Feature Stories

Second Skin

Polymer scientists play pivotal “roll” in smart suit of the future
  • hand holding breathable carbon nanotube material for smart uniform of the future

Ken Carter, co-leader of the UMass Center for Hierarchical Manufacturing Test Bed program, introduced new concepts on how the ideal smart suit should act as a second skin; it should mimic skin’s natural defenses. 

Warfare has become vastly more complex with the introduction of chemical and biological weapons; soldiers must be prepared at all times to face a host of invisible villains with the power to kill on-contact. With the availability of such sinister weapons in hands unknown, U.S. military officials are asking for more from their uniforms.

The federal government has called upon a select team of researchers to develop a “smart uniform”—a lightweight, practical suit that can respond and react quickly to airborne threats. Uniquely equipped with the Center for Hierarchical Manufacturing’s (CHM) state-of-the-art Roll-to-Roll Nanofabrication Laboratory and expertise in additive-driven assembly, UMass Amherst polymer scientists are playing a pivotal role in the development of the smart suit of the future. Kenneth Carter is the principal investigator of the campus effort along with colleague and CHM Director James Watkins, and is collaborating with a diverse group of researchers at institutions across the country including Lawrence Livermore National Laboratory (LLNL), Rutgers University and the Massachusetts Institute of Technology (MIT).

The 13-million-dollar project is multifaceted; each group is tackling a different aspect of the uniform’s development. Carter explains that the success of the project depends entirely on the team’s ability to collaborate and communicate across distances.

“This is not something that one person can do alone…we all have to work together to make it happen,” Carter says.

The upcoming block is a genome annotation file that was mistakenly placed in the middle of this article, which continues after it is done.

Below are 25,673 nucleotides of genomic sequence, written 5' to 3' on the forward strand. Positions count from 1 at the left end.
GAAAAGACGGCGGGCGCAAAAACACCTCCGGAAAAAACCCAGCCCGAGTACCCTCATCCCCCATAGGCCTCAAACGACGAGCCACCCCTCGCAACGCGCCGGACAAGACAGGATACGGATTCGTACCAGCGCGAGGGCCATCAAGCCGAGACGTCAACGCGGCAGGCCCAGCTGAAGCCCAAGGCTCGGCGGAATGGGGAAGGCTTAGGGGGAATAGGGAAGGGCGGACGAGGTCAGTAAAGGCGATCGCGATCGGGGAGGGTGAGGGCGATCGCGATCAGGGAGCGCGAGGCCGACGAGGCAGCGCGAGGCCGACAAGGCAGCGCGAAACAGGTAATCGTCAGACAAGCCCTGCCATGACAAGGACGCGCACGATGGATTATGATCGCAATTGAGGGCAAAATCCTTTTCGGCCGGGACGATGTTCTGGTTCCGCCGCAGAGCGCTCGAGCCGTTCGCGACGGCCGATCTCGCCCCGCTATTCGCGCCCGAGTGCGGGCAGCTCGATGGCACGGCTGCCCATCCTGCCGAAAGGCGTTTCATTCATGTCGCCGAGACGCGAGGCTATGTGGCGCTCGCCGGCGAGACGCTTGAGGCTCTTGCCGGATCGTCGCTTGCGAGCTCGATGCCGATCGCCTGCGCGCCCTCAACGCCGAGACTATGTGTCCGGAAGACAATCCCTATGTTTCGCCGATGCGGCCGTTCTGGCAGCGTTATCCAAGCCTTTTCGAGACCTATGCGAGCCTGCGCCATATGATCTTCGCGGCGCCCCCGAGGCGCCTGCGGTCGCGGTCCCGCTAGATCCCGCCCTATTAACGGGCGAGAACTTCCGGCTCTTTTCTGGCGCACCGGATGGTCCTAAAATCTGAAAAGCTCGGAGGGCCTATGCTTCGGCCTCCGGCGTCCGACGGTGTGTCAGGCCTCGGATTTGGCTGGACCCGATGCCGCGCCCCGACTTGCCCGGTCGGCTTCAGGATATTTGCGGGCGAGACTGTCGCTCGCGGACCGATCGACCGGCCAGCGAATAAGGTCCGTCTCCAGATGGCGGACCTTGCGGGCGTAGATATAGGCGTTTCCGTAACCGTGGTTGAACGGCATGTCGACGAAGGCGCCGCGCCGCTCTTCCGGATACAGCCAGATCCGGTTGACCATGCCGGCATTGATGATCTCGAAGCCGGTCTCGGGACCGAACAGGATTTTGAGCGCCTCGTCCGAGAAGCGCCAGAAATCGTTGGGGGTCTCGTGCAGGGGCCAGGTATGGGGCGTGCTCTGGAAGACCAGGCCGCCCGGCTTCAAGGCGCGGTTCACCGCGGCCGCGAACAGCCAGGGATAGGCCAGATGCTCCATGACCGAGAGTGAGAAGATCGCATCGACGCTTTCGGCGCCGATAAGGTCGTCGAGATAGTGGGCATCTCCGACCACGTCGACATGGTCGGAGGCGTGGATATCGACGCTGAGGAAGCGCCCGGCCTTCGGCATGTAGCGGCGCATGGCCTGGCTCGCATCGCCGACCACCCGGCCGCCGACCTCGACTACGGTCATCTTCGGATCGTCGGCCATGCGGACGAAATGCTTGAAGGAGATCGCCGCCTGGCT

Carter, also the co-leader of the CHM test bed program, introduced new concepts on how the ideal smart suit should act as a second skin; it should mimic skin’s natural defenses. When exposed to a threat, our skin reacts - and as a last resort blisters, peels, and exfoliates to shed the contamination. Carter’s group is developing a nano-scale membrane that would serve a similar purpose and act as a protective layer for the suit’s outermost layers. Carter says the membrane will include specifically designed neutralizing catalysts—molecules that react chemically with an airborne agent to counteract their harmful capabilities. Watkins’ group is working on chemically additive-driven assembly—the process by which polymers and carbon nanotubes can be coated, and ordered for roll-to-roll manufacture.

At the core of the suit’s fabric lies a forest of carbon nanotubes—tiny, tube-shaped threads of carbon. Carter’s colleagues at LLNL have developed a method for growing the nanotubes and embedding them into polymeric material. These tubes are so small that no cell could pass through them, yet still large enough for water vapor to permeate. This is a crucial component to the suit’s breathability; soldiers must be able to wear the ‘second skin’ uniform in extreme heat. In order for the nanotubes to serve as a membrane, they must also stand upright, which is why researchers at Rutgers are experimenting with ways to keep them constantly charged with an underlying electric field. MIT is working on an added defense mechanism: microscopic hairs to place on the nanotubes that collapse when a threat is near and change color when exposed to a threat, alerting the soldier of the new danger.

“This highly breathable carbon nanotube membrane that has been functionalized with a chemical warfare agent resistive layer….will be the heart and soul of this protective uniform,” says Carter.

Once the science is fully developed, the team will use the CHM roll-to-roll fabrication facilities for membrane and layer production. However, the five-year project is still in its beginning phases. Taking advantage of the roll-to-roll equipment, Carter, Watkins and the team are experimenting with ways to engineer and deposit new polymer systems. Their passion for materials science will bring about the next generation of defense—a scientific exploration process that Carter compares to cooking.

“Just like in my kitchen where I love to experiment with a variety ingredients…different dishes and different spices… it’s very comparable to how we work in the lab. We introduce new chemistry and materials based upon scientific principles and test their properties, and as we perfect the recipe we adjust accordingly,” Carter says.

Amanda Drane '12

Banner photo: Jacqueline McBride, Lawrence Livermore National Lab